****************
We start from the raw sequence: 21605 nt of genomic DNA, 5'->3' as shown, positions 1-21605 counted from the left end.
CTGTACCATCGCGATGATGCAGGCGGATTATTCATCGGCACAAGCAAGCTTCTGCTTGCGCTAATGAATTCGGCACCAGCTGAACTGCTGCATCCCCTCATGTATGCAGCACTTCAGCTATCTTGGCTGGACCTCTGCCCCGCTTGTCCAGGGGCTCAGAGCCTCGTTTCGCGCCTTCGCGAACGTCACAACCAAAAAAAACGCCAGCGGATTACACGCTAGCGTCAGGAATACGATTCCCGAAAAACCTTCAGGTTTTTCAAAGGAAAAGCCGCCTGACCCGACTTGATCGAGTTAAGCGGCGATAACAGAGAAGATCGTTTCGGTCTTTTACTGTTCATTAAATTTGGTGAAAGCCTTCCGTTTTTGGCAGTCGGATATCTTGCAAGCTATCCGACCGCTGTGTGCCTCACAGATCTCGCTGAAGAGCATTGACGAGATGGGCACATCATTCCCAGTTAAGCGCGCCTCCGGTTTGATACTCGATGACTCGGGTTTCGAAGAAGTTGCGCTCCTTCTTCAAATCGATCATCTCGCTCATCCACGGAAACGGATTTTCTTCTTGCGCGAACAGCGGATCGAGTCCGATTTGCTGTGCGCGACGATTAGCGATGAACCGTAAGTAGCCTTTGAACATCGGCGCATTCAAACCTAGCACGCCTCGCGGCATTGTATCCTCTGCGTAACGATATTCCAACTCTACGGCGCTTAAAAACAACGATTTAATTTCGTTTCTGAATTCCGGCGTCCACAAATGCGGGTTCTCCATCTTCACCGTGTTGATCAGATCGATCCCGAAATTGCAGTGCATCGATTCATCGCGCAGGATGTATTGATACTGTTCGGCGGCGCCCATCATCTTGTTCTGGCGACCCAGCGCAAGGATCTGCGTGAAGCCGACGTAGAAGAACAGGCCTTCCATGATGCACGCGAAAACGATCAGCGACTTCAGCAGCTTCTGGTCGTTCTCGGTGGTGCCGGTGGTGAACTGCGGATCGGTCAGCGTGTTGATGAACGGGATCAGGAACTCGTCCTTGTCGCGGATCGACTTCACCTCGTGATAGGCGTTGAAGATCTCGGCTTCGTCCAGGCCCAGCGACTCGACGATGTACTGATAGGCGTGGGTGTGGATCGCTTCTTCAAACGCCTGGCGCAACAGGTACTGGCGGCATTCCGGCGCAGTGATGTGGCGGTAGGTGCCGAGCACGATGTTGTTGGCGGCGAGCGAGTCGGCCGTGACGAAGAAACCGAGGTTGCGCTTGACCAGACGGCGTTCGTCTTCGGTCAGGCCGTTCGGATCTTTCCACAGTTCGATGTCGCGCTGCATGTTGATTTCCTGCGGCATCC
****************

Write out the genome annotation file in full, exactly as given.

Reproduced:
We start from the raw sequence: 21605 nt of genomic DNA, 5'->3' as shown, positions 1-21605 counted from the left end.
CTGTACCATCGCGATGATGCAGGCGGATTATTCATCGGCACAAGCAAGCTTCTGCTTGCGCTAATGAATTCGGCACCAGCTGAACTGCTGCATCCCCTCATGTATGCAGCACTTCAGCTATCTTGGCTGGACCTCTGCCCCGCTTGTCCAGGGGCTCAGAGCCTCGTTTCGCGCCTTCGCGAACGTCACAACCAAAAAAAACGCCAGCGGATTACACGCTAGCGTCAGGAATACGATTCCCGAAAAACCTTCAGGTTTTTCAAAGGAAAAGCCGCCTGACCCGACTTGATCGAGTTAAGCGGCGATAACAGAGAAGATCGTTTCGGTCTTTTACTGTTCATTAAATTTGGTGAAAGCCTTCCGTTTTTGGCAGTCGGATATCTTGCAAGCTATCCGACCGCTGTGTGCCTCACAGATCTCGCTGAAGAGCATTGACGAGATGGGCACATCATTCCCAGTTAAGCGCGCCTCCGGTTTGATACTCGATGACTCGGGTTTCGAAGAAGTTGCGCTCCTTCTTCAAATCGATCATCTCGCTCATCCACGGAAACGGATTTTCTTCTTGCGCGAACAGCGGATCGAGTCCGATTTGCTGTGCGCGACGATTAGCGATGAACCGTAAGTAGCCTTTGAACATCGGCGCATTCAAACCTAGCACGCCTCGCGGCATTGTATCCTCTGCGTAACGATATTCCAACTCTACGGCGCTTAAAAACAACGATTTAATTTCGTTTCTGAATTCCGGCGTCCACAAATGCGGGTTCTCCATCTTCACCGTGTTGATCAGATCGATCCCGAAATTGCAGTGCATCGATTCATCGCGCAGGATGTATTGATACTGTTCGGCGGCGCCCATCATCTTGTTCTGGCGACCCAGCGCAAGGATCTGCGTGAAGCCGACGTAGAAGAACAGGCCTTCCATGATGCACGCGAAAACGATCAGCGACTTCAGCAGCTTCTGGTCGTTCTCGGTGGTGCCGGTGGTGAACTGCGGATCGGTCAGCGTGTTGATGAACGGGATCAGGAACTCGTCCTTGTCGCGGATCGACTTCACCTCGTGATAGGCGTTGAAGATCTCGGCTTCGTCCAGGCCCAGCGACTCGACGATGTACTGATAGGCGTGGGTGTGGATCGCTTCTTCAAACGCCTGGCGCAACAGGTACTGGCGGCATTCCGGCGCAGTGATGTGGCGGTAGGTGCCGAGCACGATGTTGTTGGCGGCGAGCGAGTCGGCCGTGACGAAGAAACCGAGGTTGCGCTTGACCAGACGGCGTTCGTCTTCGGTCAGGCCGTTCGGATCTTTCCACAGTTCGATGTCGCGCTGCATGTTGATTTCCTGCGGCATCC